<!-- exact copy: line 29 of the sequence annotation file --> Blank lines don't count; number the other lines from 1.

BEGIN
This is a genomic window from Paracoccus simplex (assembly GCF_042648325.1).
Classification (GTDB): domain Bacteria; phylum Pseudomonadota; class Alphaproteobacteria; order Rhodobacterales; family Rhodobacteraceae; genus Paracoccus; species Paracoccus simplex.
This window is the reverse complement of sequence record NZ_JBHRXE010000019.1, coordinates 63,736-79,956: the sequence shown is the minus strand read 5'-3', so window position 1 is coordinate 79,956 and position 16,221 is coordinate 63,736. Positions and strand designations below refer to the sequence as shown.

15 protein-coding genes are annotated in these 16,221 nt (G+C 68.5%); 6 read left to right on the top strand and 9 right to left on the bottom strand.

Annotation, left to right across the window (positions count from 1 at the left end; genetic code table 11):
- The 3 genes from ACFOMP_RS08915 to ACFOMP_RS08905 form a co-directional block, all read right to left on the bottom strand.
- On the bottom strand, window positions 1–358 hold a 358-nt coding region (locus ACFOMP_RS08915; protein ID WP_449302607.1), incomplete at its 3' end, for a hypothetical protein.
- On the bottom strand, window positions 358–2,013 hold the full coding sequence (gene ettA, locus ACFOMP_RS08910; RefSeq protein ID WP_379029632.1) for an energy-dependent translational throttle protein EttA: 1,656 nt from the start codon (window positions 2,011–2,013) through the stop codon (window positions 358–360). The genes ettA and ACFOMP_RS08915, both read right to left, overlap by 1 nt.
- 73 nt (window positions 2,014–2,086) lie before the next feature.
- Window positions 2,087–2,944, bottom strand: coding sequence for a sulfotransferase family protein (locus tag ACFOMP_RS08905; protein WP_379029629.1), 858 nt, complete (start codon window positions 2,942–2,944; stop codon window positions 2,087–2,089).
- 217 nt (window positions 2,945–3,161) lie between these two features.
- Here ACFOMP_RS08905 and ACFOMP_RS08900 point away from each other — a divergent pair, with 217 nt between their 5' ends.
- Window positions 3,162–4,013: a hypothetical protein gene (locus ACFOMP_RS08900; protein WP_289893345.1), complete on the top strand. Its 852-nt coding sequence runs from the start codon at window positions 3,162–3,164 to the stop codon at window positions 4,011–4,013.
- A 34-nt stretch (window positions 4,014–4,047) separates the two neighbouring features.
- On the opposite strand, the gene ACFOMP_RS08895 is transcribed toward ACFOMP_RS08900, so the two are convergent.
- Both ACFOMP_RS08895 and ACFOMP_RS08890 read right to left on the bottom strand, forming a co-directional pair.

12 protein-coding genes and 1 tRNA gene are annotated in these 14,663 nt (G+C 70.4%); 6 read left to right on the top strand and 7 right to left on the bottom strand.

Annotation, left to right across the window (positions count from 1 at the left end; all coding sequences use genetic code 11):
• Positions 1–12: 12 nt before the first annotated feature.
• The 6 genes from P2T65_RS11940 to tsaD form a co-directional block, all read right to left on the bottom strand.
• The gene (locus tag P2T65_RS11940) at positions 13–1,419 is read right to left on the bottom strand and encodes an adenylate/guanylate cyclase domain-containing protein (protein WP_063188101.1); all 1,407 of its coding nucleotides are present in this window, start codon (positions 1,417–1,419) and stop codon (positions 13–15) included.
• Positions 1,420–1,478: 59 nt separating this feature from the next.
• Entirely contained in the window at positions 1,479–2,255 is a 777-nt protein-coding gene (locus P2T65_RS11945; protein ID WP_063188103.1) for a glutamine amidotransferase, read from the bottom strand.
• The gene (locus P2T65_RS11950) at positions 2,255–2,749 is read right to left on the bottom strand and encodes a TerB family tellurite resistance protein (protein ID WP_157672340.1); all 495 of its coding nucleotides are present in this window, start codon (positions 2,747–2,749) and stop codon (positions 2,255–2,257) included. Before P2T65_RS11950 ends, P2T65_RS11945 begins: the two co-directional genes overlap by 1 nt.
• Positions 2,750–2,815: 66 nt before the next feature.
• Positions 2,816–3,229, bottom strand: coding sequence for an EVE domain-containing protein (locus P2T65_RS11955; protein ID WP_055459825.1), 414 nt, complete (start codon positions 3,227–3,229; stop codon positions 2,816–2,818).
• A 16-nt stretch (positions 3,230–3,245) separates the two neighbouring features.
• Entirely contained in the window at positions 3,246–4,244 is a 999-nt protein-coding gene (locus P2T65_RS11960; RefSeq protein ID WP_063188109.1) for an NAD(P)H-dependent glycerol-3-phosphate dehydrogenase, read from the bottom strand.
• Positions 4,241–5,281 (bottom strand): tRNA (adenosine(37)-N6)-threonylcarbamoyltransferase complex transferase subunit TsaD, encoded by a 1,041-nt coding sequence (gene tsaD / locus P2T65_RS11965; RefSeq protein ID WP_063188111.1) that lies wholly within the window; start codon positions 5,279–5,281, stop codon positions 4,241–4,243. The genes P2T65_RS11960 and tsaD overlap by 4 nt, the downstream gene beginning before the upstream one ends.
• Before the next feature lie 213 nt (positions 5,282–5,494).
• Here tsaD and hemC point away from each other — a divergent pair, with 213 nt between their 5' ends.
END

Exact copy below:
• Positions 4,241–5,281 (bottom strand): tRNA (adenosine(37)-N6)-threonylcarbamoyltransferase complex transferase subunit TsaD, encoded by a 1,041-nt coding sequence (gene tsaD / locus P2T65_RS11965; RefSeq protein ID WP_063188111.1) that lies wholly within the window; start codon positions 5,279–5,281, stop codon positions 4,241–4,243. The genes P2T65_RS11960 and tsaD overlap by 4 nt, the downstream gene beginning before the upstream one ends.